Noise complaint on Celebrity Silhouette

By Romayne Hertweck
This item appears on page 27 of the February 2014 issue.
This is subscriber only post.
Get one year of online-only access — only $15!
Below is a sample of the article.
Please login or subscribe to ITN to read the entire post.

With our Adriatic cruise on the Celebrity Silhouette, May 20-June 3, 2013, sailing from Venice to Rome, with port calls in other cities in Italy as well as in Slovenia, Croatia, Montenegro and Malta, my wife, Alma, and I completed our 64th cruise. The itinerary was great. 

However, during the first evening on board, we walked down to the atrium and found a live band playing at maximum amplification. The sound was so loud, it was almost at the pain threshold. 

It was impossible to hold a conversation in or around the atrium, and, since the shops are located on different decks around the atrium, it was difficult to even speak to a clerk. In addition, lounge, bar, Internet café and library areas were open to the atrium, which made their use difficult.

On cruise ships of Princess Cruises and Holland America Line, passengers can escape loud music by walking out the venue door, but there was no escape from the noise on the Silhouette unless we went outside, to the dining room or to our cabin.

I immediately brought this to the attention of staff members. I always got the same reply: “You are not alone in the way you feel. We hear this from passengers all the time. However, the decision was made at the corporate offices in Miami and there is nothing we can do.”

The ear-splitting music was played in the atrium every evening of the cruise.

Upon returning home, I sent a letter to the president of Celebrity Cruises. I received a reply from Diana Dolphin, Senior Executive Representative. It was filled with what I would term “nice nothings.” I wrote back, pointing out that she did not address the problem I broached of how loud music could damage one’s hearing. 

A few days later I received a phone call from Ms. Dolphin. We talked about 10 minutes, during which I pointed out the danger of being subjected to extremely loud music. She said she would turn the information over to a committee.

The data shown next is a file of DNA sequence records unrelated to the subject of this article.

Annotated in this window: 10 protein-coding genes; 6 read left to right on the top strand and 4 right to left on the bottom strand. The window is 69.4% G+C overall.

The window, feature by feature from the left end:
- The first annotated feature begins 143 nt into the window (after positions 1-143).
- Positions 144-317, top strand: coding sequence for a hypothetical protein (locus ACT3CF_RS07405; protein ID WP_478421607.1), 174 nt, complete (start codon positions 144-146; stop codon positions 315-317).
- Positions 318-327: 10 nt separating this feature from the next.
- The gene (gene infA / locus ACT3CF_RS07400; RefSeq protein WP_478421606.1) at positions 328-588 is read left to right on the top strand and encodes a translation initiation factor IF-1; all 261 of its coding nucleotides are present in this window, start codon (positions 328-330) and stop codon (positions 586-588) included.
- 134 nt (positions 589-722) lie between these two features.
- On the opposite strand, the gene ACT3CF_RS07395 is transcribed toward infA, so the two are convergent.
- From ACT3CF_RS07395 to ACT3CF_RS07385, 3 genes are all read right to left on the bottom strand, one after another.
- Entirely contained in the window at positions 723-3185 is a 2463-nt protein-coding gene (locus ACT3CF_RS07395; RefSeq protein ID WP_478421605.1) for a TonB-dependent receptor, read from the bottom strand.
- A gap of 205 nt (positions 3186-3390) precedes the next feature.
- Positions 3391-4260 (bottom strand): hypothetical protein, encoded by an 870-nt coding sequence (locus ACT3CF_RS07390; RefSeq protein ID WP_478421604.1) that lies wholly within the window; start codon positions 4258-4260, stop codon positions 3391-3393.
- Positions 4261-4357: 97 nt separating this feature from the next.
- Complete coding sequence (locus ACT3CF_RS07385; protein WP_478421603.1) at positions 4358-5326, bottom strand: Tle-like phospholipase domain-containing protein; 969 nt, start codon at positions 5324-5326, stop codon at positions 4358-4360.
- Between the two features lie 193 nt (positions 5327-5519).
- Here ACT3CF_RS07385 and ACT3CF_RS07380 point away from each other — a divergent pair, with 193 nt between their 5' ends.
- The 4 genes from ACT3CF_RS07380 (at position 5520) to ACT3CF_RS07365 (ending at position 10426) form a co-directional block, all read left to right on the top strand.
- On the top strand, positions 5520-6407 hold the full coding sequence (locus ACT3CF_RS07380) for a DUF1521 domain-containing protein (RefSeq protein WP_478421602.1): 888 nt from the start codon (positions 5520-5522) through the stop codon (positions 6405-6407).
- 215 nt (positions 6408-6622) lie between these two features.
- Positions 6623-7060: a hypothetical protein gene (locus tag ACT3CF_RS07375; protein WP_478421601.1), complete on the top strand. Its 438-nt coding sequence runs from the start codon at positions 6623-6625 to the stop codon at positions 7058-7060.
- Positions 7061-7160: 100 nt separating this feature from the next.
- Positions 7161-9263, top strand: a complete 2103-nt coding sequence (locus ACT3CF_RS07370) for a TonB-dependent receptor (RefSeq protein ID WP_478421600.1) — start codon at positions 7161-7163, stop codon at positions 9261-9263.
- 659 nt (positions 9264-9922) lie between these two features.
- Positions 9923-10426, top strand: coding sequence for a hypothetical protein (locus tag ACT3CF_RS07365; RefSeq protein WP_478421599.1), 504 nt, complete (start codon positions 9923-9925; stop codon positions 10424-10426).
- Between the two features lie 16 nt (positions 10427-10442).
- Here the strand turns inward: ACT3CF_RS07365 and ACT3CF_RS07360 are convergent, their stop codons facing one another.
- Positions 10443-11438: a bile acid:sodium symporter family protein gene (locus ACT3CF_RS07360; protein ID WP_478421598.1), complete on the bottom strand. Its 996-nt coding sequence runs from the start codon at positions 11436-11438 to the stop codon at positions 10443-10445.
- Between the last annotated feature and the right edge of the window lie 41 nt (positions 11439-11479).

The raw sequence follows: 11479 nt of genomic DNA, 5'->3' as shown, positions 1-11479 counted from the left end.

I then wrote to the cruise line’s legal department, pointing out that the company could be setting itself up for a class action lawsuit. I received another phone call from Ms. Dolphin, who said that it was company policy for the legal department not to communicate with anyone but lawyers, so she was talking with me instead.

I again discussed the dangers of extremely loud music, but I got the impression that the cruise line would not change its decision to keep playing loud music in the ship’s atrium.

ROMAYNE HERTWECK

Oceanside, CA

ITN sent copies of Mr. Hertweck’s letters to Celebrity Cruises (1050 Caribbean Way, Miami, FL 33132) but received no reply.

Please login or subscribe to ITN to read the entire post.

With our Adriatic cruise on the Celebrity Silhouette, May 20-June 3, 2013, sailing from Venice to Rome, with port calls in other cities in Italy as well as in Slovenia, Croatia, Montenegro and Malta, my wife, Alma, and I completed our 64th cruise. The itinerary was great. 

However, during the first evening on board, we walked down to the atrium and found a live band playing at maximum amplification. The sound was so loud, it was almost at the pain threshold. 

It was impossible to hold a conversation in or around the atrium, and, since the shops are located on different decks around the atrium, it was difficult to even speak to a clerk. In addition, lounge, bar, Internet café and library areas were open to the atrium, which made their use difficult.

On cruise ships of Princess Cruises and Holland America Line, passengers can escape loud music by walking out the venue door, but there was no escape from the noise on the Silhouette unless we went outside, to the dining room or to our cabin.

I immediately brought this to the attention of staff members. I always got the same reply: “You are not alone in the way you feel. We hear this from passengers all the time. However, the decision was made at the corporate offices in Miami and there is nothing we can do.”

The ear-splitting music was played in the atrium every evening of the cruise.

Upon returning home, I sent a letter to the president of Celebrity Cruises. I received a reply from Diana Dolphin, Senior Executive Representative. It was filled with what I would term “nice nothings.” I wrote back, pointing out that she did not address the problem I broached of how loud music could damage one’s hearing. 

A few days later I received a phone call from Ms. Dolphin. We talked about 10 minutes, during which I pointed out the danger of being subjected to extremely loud music. She said she would turn the information over to a committee.

I then wrote to the cruise line’s legal department, pointing out that the company could be setting itself up for a class action lawsuit. I received another phone call from Ms. Dolphin, who said that it was company policy for the legal department not to communicate with anyone but lawyers, so she was talking with me instead.

I again discussed the dangers of extremely loud music, but I got the impression that the cruise line would not change its decision to keep playing loud music in the ship’s atrium.

ROMAYNE HERTWECK

Oceanside, CA

ITN sent copies of Mr. Hertweck’s letters to Celebrity Cruises (1050 Caribbean Way, Miami, FL 33132) but received no reply.